Braden v. Lewis

Annotate this Case
[Civ. No. 8164. Third Dist. July 7, 1953.]

WINFRED C. BRADEN et al., Plaintiffs and Appellants, v. GEORGE W. LEWIS, Defendant and Appellant.


Brandenburger & White for Plaintiffs and Appellants.

Wallace S. Myers for Defendant and Appellant.


JONES, J. pro tem.

The plaintiffs in this action appealed in the first instance from the whole of the judgment but abandoned this appeal by an amended notice limiting the appeal to that portion of the judgment awarding them $4,353.51 against the defendant and cross-complainant, Lewis. Defendant Lewis appeals from the same portion of the judgment.

In the complaint it is charged that plaintiffs owned 216 shares of the capital stock of the Laird Medical Building, Inc., and that the defendants, Lewis, Anater, and the corporation converted this stock to their own use to the damage [119 Cal. App. 2d 86] of plaintiffs in the sum of $36,000. The defendants have denied this charge, and Lewis individually filed a cross- action to quiet title to the stock. Judgment went for him on his cross- complaint, but on their action against him plaintiffs were given a monetary judgment in the amount of $4,353,51. No appeal has been taken from the portion of the judgment quieting Lewis' title to the stock, and that portion of the judgment has now become final.

The Laird Medical Building, Inc., was organized in March, 1946, with an authorized capital of 900 shares of common stock with a par value of $100 per share. This stock was issued, 216 shares to John T. Laird; 216 shares to Frank A. Girard; 216 shares to Winfred C. Braden; 216 shares to George W. Lewis; and 36 shares to William B. Anater. All of the stock was delivered to Lewis, who paid over $90,000 to the corporation. Concurrently, and as part of the transaction, Braden executed and delivered to Lewis his promissory note in the amount of $21,600, this being at the rate of $100 per share for his 216 shares of stock. The note thus given provided that it was not to bear interest and was to be paid out of such sums as Braden would receive from the corporation, other than payments to him for services. It is not questioned that the stock given to Lewis by Braden was to secure the payment of Braden's note.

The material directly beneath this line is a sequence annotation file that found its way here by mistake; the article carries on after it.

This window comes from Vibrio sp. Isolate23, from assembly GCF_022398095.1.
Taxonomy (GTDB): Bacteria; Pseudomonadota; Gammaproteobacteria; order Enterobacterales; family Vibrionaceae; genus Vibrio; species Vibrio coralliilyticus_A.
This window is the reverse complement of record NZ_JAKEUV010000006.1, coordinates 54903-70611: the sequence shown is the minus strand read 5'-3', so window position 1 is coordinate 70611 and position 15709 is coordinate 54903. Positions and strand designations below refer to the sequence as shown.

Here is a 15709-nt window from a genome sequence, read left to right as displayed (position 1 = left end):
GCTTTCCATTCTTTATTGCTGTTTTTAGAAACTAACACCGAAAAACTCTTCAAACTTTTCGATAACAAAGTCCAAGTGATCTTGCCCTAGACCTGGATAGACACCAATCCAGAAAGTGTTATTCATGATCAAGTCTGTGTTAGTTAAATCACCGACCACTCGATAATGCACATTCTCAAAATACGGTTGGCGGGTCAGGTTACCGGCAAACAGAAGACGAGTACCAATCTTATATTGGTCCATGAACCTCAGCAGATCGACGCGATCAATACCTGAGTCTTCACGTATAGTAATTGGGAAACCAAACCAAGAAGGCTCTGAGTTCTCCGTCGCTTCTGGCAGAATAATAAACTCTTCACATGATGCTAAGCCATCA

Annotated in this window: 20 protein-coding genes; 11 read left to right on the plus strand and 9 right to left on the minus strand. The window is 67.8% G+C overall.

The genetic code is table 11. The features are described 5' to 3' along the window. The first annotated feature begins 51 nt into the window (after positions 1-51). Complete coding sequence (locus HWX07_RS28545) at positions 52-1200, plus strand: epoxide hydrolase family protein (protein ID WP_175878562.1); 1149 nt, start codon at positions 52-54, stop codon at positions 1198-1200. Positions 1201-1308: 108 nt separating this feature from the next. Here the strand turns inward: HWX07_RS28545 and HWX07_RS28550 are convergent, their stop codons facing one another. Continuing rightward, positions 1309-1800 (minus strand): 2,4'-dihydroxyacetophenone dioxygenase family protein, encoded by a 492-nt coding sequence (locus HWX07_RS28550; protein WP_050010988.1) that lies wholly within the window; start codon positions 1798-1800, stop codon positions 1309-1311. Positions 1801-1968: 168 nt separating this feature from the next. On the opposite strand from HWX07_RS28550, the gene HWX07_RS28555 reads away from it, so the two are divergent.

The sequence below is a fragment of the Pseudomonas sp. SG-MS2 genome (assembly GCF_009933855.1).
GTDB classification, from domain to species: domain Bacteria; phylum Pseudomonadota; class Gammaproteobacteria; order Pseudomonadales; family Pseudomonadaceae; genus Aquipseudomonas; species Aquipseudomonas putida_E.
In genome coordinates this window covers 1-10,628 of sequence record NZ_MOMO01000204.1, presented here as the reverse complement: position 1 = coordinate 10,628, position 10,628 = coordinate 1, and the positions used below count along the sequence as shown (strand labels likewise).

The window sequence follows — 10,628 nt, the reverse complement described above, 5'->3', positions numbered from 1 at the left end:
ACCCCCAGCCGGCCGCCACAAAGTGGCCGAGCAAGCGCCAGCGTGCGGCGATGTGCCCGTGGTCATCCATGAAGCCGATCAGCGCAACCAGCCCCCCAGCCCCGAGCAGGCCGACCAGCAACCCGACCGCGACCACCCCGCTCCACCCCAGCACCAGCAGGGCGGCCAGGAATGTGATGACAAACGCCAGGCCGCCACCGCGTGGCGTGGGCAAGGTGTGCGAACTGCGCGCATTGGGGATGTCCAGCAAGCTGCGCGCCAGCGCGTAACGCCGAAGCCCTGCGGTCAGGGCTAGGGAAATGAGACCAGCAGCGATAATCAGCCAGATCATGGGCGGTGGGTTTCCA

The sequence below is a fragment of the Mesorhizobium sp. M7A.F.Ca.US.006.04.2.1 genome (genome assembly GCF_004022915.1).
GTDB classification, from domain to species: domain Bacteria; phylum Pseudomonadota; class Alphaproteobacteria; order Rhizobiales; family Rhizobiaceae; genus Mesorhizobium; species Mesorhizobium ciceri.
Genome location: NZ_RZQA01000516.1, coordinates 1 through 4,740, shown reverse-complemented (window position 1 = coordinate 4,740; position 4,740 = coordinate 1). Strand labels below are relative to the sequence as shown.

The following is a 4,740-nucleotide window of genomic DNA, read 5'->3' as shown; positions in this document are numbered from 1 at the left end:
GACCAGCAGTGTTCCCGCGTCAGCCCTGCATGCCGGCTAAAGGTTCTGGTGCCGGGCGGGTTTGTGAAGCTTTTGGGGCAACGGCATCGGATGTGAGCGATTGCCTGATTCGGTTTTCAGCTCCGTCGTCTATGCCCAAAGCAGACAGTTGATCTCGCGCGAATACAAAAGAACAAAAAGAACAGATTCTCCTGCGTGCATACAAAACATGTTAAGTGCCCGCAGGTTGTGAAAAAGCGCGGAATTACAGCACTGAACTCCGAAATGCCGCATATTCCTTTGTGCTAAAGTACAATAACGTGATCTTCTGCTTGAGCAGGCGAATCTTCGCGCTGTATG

The $90,000 paid over to the corporation by Lewis was applied on payment for the construction of the Laird Medical Building, and for the purchase of the lot on which it was built. The purchase price of the lot was $12,181.13 and the cost of the building, $104,857.33, making a total expenditure for land and building of $117,038.46. The excess of the total cost over the $90,000 advanced by Lewis was obtained by the corporation by borrowing.

The building consisted of units for doctors and a space for a drugstore. Braden, a pharmacist by profession, was employed by the corporation to operate the drugstore for a period of five years. The drugstore failed to make a profit and in July, 1947, his contract of employment was terminated by mutual consent and he and his brother, one C. C. Braden, were given a lease of the drugstore premises for a term of five years, with an option for renewal for a like term. Upon the execution of the lease Braden endorsed and delivered to the defendant Anater, who was acting for Lewis, the 216 shares of stock and was given in exchange his promissory note for $21,600. In addition, and as a part of the transaction, [119 Cal. App. 2d 87] Anater executed and delivered to Braden an instrument in writing, reading as follows:

"Dated: July 10, 1947

"Receipt is hereby acknowledged of Stock Certificate No. 2--Laird Medical Bldg. Inc. Covering 216 Shares of Common Stock, owned by Winfred C. Braden or Winona L. Braden.

"By relinquishing ownership in this stock, Winfred C. Braden shall share in the profit or loss of the sale of the assets of the Laird Medical Building Inc. at 24%.

William B. Anater"

(Italics added.)

After the trial of the case but before judgment the building was sold and a motion to reopen the case was made by Braden. This motion was granted and a further hearing had. The proof shows that the building brought $127,500 from which costs of sale in the amount of $250 were deducted by the trial court. The cost of the land was established at $12,181.13 and the cost of the building at $104,857.33, making a total of $117,038.46, total cost of land and building. To get at the present value of the building the court deducted the write-offs claimed by the corporation owner in determining its net income. The three years for which depreciation was claimed were taken as the period for computing this deduction. The resultant figure amounted to $6,291.42. The original cost of $117,038.46, less the $6,291.42, claimed as depreciation, resulted in a present value of $110,747.04 for the building and the land. By deducting this figure from the net sales price of $127,250 the trial court determined the profit from the sale to be $16,502.96. Twenty-four per cent of this sum is $3,960.71, which amount the court allowed to Braden. Interest was allowed on this sum from July 10, 1947, at the rate of 7 per cent per annum to date of judgment, which was computed to be $392.80, making the total award to Braden $4,353.51.